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NFL Draft

2021 NFL Draft Scouting Report: IOL Jimmy Morrissey

  • The Draft Network
  • January 27, 2021
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Jimmy Morrissey came to Pittsburgh as a walk-on but developed into a four-year starter, team captain, and three-time All-ACC Selection. His career culminated with earning the 2020 Burlsworth Trophy, which is presented each year to the most outstanding player in college football who began his career as a walk-on. Morrissey was a consistent performer throughout his college career which was spent at center with the exception of one start at right guard in 2020. He’s a positional blocker that plays with excellent technique, low pads, outstanding awareness, and an understanding of timing. With that said, the power components and mean streak are missing from his game. For a center that is more of a technician that lacks size and length, more explosive movement skills are preferred. Morrissey doesn’t wow with physical traits, but he finds a way to get the job done by playing with ideal technique, low pads, good control, and taking advantage of angles. While he doesn’t have a high ceiling as a starter and is truly only a fit at center for zone schemes, his path to this point makes it tough to bet against him. If he can prove himself at guard in addition to center, it would go a long way in increasing his valuation. 

Ideal Role: Developmental center.

Scheme Fit: Zone run blocking.


Written by: Joe Marino 

Games watched: Penn State (2019), Virginia (2019), Syracuse (2019), Duke (2019), Virginia Tech (2020), Florida State (2020), Clemson (2020) 

Best Game Studied: Florida State (2020) 

Worst Game Studied: Penn State (2019) 

Competitive Toughness: Morrissey is more of a positional blocker that isn’t going to wow you with his nasty demeanor. While that doesn’t mean he isn’t effective (because he is), it just means that he lacks an aggressive mean streak and wins more with technique than power. He battles throughout every snap and always looks for work.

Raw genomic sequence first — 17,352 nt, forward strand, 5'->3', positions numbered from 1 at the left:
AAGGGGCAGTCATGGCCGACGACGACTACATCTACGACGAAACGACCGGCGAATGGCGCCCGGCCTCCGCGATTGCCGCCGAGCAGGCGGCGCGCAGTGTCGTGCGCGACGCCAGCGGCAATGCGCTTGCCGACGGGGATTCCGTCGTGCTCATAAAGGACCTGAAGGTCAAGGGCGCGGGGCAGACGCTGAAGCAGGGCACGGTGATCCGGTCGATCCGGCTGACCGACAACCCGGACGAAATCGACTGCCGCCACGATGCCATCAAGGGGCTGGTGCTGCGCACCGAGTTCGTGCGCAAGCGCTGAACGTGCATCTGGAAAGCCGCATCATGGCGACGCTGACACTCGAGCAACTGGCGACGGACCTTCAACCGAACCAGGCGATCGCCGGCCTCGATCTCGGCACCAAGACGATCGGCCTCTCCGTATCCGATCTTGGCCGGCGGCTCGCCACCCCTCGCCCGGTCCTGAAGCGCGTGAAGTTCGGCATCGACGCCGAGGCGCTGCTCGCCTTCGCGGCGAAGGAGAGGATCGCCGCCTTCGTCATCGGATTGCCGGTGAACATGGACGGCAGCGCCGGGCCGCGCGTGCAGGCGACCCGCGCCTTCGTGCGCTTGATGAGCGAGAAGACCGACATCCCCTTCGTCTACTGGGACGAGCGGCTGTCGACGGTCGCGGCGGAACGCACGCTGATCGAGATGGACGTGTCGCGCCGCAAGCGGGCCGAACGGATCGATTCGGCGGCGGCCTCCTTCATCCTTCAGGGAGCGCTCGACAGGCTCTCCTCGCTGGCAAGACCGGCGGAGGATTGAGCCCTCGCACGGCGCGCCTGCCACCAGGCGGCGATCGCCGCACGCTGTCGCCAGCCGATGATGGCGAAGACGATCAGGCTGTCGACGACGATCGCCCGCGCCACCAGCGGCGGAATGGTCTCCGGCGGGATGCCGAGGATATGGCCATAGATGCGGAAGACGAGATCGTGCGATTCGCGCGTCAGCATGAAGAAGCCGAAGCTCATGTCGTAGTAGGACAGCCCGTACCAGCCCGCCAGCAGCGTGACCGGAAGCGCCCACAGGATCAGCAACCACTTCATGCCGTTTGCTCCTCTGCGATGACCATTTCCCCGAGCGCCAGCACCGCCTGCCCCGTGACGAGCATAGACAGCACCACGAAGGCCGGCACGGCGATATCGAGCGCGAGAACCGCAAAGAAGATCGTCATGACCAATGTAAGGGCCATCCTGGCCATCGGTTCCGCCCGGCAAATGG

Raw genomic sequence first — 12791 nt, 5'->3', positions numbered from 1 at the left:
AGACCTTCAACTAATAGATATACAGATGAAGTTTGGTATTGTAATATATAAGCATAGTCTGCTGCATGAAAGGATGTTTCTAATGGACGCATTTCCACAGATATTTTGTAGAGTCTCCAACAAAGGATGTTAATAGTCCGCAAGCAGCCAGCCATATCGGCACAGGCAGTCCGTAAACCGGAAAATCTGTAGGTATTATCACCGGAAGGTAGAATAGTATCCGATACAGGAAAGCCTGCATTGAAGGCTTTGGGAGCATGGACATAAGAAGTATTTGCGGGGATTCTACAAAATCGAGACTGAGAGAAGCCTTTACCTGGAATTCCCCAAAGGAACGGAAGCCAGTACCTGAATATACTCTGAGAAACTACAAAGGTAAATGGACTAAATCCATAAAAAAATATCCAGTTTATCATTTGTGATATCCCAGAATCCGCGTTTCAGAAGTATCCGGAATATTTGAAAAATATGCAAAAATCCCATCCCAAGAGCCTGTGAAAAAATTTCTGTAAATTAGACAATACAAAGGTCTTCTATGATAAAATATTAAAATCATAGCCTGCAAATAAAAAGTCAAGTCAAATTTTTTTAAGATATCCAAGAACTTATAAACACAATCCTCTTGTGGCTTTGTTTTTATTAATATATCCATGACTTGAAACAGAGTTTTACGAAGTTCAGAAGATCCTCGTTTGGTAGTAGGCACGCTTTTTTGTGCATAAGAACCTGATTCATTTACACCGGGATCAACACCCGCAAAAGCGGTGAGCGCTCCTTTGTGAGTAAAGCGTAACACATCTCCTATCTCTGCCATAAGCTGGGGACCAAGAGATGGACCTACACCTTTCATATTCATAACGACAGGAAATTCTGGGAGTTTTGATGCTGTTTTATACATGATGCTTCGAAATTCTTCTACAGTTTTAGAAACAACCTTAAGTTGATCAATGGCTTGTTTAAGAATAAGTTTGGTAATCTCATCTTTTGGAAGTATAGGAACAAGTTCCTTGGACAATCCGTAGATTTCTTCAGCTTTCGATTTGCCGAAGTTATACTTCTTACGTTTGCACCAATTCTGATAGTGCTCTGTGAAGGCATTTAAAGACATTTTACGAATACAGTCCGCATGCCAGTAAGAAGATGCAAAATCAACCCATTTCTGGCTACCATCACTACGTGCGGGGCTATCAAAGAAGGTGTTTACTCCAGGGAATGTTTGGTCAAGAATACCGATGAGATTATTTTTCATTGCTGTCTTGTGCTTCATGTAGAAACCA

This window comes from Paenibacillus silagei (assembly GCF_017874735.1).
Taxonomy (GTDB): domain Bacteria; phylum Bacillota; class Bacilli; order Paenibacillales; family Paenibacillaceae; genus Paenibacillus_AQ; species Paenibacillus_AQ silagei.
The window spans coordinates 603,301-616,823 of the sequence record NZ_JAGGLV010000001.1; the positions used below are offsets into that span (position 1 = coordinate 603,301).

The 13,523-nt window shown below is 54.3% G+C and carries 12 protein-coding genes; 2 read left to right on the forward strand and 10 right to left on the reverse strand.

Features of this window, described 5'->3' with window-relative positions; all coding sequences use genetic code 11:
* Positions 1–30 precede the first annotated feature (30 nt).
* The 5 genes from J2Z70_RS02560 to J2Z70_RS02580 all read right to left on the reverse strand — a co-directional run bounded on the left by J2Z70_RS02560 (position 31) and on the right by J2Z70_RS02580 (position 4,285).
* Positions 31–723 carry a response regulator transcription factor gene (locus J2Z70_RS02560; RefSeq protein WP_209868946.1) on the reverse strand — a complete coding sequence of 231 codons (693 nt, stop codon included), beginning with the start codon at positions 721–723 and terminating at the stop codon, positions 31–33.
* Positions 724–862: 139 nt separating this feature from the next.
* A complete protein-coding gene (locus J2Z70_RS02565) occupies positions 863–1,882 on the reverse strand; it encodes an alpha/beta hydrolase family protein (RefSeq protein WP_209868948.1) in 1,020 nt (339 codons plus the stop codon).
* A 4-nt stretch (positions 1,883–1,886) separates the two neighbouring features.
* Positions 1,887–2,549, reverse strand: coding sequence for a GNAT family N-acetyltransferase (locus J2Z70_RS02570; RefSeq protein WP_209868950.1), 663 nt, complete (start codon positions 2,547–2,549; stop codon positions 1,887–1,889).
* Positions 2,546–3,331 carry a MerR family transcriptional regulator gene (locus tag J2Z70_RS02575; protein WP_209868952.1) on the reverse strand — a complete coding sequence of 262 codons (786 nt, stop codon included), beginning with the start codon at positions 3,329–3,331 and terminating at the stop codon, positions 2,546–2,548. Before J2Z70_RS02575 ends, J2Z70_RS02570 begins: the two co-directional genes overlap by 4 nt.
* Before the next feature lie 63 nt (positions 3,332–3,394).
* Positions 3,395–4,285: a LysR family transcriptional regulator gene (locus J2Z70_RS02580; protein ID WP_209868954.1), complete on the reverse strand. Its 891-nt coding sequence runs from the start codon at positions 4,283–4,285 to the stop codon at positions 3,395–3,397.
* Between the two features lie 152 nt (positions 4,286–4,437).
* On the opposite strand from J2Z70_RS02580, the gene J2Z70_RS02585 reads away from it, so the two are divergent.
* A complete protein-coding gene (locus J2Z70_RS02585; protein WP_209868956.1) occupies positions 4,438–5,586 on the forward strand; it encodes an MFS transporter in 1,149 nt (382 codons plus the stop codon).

Balance: Morrissey does a great job of playing within himself. You rarely see him over-extend, lunge, or play out of control. He’s deliberate about taking advantage of angles, playing with good technique, and getting his body in proper alignment to seal. 

Anchor Ability: Morrissey isn’t overly stout, but he absorbs power in pass protection. He does well to maximize his functional strength by playing with consistently sound leverage and bending at the knees. He does have some issues with his base narrowing that can get him in trouble. 

Lateral Mobility: Morrissey has sufficient lateral mobility but he isn’t super explosive. His short-area quickness and ability to slide his feet is average. For a center that lacks power components, more lateral movement skills are preferred. 

Power at P.O.A.: Morrissey’s functional strength is modest and he isn’t a blocker that is going to blast open gaps and own the line of scrimmage; he’s more of a technician and positional blocker. He does do a good job of playing with leverage which helps him overcome a lack of power and mass at the point of attack. 

Hand Technique: Morrissey is a technician that is deliberate about getting his hands placed and fit. Overall, he has good timing and does well to find leverage points to help him control reps. With that said, his grip strength is average at best and it creates some challenges with sustaining blocks. 

Football IQ: Morrissey is an extremely smart football player. He’s a former walk-on that developed into a four-year starter and team captain. He understands technique and timing, which helps him overcome a pedestrian physical skill set. 

Versatility: Morrissey is a center only that lacks the power to play guard and the length/mobility to play tackle. He did play one game in 2020 at right guard but has otherwise exclusively played center at Pittsburgh. He projects best to a zone-blocking scheme. 

Pass Sets: Morrissey is consistent reaching his set points and his snap-to-step quickness is ideal. With that said, he does have some issues with narrowing his base when sliding his feet which leads to greased rush angles for his opponent. Rushers that can challenge his edges usually get around him.  

Flexibility: Morrissey is more smooth than he is sudden. He doesn’t appear to have restrictions in terms of being tight, but he certainly isn’t springy or explosive. He can hinge and pivot adequately. 

Prospect Comparison: Brett Romberg (2003 NFL Draft, UDFA Jacksonville Jaguars) 


TDN Consensus: To Be Determined

Joe Marino: 70.5/100

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